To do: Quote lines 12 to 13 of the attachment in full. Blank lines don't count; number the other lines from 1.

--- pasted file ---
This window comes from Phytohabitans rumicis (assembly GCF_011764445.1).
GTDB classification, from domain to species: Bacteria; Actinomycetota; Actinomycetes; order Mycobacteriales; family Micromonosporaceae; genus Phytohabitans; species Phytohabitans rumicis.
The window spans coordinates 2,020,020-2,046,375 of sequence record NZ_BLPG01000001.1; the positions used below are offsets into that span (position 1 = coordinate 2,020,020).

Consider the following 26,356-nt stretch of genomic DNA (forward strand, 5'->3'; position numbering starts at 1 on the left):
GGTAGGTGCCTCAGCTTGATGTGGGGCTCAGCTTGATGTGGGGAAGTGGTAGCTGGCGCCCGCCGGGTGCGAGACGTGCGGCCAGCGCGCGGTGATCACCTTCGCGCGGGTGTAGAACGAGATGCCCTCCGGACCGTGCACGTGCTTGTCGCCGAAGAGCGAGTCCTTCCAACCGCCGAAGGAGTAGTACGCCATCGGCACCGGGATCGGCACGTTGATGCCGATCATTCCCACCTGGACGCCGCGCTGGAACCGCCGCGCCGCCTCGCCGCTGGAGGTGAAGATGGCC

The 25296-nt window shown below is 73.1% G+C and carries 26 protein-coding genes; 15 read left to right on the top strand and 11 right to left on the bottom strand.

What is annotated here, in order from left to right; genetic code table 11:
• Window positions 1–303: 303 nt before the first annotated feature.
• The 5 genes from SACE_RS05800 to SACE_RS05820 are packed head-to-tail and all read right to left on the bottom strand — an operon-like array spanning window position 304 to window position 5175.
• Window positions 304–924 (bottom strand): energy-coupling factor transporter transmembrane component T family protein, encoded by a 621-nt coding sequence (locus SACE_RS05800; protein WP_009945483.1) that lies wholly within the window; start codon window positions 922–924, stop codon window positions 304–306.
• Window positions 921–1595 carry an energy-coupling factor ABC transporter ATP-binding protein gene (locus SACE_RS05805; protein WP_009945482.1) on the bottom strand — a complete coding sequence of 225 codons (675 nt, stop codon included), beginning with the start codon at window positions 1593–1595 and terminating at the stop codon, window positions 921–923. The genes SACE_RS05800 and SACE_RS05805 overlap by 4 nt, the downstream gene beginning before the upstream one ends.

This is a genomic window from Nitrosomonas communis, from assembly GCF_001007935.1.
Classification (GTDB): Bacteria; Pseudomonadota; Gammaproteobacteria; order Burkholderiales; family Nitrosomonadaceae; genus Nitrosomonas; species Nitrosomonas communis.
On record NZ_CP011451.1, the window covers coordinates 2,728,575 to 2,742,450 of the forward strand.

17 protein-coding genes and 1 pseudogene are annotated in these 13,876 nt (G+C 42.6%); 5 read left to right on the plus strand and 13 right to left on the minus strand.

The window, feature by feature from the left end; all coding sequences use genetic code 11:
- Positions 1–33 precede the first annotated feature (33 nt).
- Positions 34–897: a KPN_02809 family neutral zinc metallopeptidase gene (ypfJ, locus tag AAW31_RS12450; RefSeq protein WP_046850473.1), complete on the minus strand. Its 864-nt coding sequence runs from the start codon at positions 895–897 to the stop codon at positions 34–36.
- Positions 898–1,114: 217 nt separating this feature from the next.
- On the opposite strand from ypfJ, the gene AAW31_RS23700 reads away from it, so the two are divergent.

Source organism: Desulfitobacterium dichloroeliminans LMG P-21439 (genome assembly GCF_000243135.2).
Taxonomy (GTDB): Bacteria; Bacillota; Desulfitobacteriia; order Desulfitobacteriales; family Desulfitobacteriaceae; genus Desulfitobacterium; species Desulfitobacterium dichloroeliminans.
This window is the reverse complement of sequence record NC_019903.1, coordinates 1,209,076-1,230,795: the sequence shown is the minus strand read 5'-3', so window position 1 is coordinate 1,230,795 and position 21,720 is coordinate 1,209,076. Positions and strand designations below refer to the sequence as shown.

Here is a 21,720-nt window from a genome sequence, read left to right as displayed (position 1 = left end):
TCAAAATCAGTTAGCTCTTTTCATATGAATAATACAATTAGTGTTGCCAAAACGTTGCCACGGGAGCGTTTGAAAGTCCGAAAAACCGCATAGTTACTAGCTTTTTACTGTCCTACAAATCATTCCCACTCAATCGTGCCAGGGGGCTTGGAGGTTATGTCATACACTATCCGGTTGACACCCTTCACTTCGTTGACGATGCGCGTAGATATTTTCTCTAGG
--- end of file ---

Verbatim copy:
This is a genomic window from Nitrosomonas communis, from assembly GCF_001007935.1.
Classification (GTDB): Bacteria; Pseudomonadota; Gammaproteobacteria; order Burkholderiales; family Nitrosomonadaceae; genus Nitrosomonas; species Nitrosomonas communis.